No Guarantees for Year-end Tax Legislation

Originally published on September 20, 2023, by Aquiles Suarez for NAIOP.

Usually, at this time of year, members of Congress and advocates for industry are strategizing on how best to position their tax priorities for inclusion in a year-end tax package. In many instances, success has depended on a tax title becoming part of a massive, must-pass omnibus spending bill that comes together in December, when senators and representatives desperately want to get home for the holidays.

But this time could be different. While fighting in Congress over spending bills is nothing new, the heated politics surrounding this year’s federal government funding battle, and the resulting animosity if a government shutdown does materialize, could linger well beyond October and make reaching an agreement on a tax bill all the more challenging.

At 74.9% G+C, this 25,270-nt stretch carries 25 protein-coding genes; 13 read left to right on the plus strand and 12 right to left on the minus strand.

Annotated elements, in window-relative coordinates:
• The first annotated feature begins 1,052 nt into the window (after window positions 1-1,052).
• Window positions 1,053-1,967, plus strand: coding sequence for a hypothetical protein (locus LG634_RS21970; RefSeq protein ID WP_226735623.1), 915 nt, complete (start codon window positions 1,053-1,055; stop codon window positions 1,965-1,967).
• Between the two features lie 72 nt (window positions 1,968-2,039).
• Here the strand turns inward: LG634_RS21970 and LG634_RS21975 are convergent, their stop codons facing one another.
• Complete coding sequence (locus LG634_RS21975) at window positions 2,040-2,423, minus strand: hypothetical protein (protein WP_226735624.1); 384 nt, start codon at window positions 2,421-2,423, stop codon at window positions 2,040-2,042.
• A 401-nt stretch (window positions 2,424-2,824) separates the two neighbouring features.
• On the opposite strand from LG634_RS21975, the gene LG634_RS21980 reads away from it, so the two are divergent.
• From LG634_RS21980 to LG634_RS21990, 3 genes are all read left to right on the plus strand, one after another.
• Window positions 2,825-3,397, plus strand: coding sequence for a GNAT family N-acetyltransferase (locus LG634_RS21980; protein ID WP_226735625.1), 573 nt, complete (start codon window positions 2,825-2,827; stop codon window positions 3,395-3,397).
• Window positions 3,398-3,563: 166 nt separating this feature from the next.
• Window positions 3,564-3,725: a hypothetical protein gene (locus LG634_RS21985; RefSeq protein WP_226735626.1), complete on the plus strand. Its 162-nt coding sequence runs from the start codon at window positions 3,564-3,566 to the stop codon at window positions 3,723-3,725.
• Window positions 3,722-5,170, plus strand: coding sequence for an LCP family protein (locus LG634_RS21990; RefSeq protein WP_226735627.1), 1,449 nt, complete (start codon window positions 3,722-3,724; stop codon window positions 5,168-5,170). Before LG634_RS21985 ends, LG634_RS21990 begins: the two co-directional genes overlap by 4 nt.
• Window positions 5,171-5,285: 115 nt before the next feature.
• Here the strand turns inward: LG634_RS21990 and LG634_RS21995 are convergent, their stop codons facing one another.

The Tax Cuts and Jobs Act (TCJA), which was passed in 2017 during the Trump administration, added various tax credits and deductions and made changes to depreciation, expensing, and other tax provisions that affect businesses. Many of these provisions have expired or are expiring in the coming years, or are being gradually phased down. Businesses would like to see them extended. Others are tax provisions that the business community wants to change. Tax provisions expiring in 2024 or 2025 are less likely to be dealt with this year, but House Ways and Means Chairman Jason Smith (R-MO) has introduced legislation restoring and extending provisions that have expired this year and revising some unexpired provisions based on industry input.

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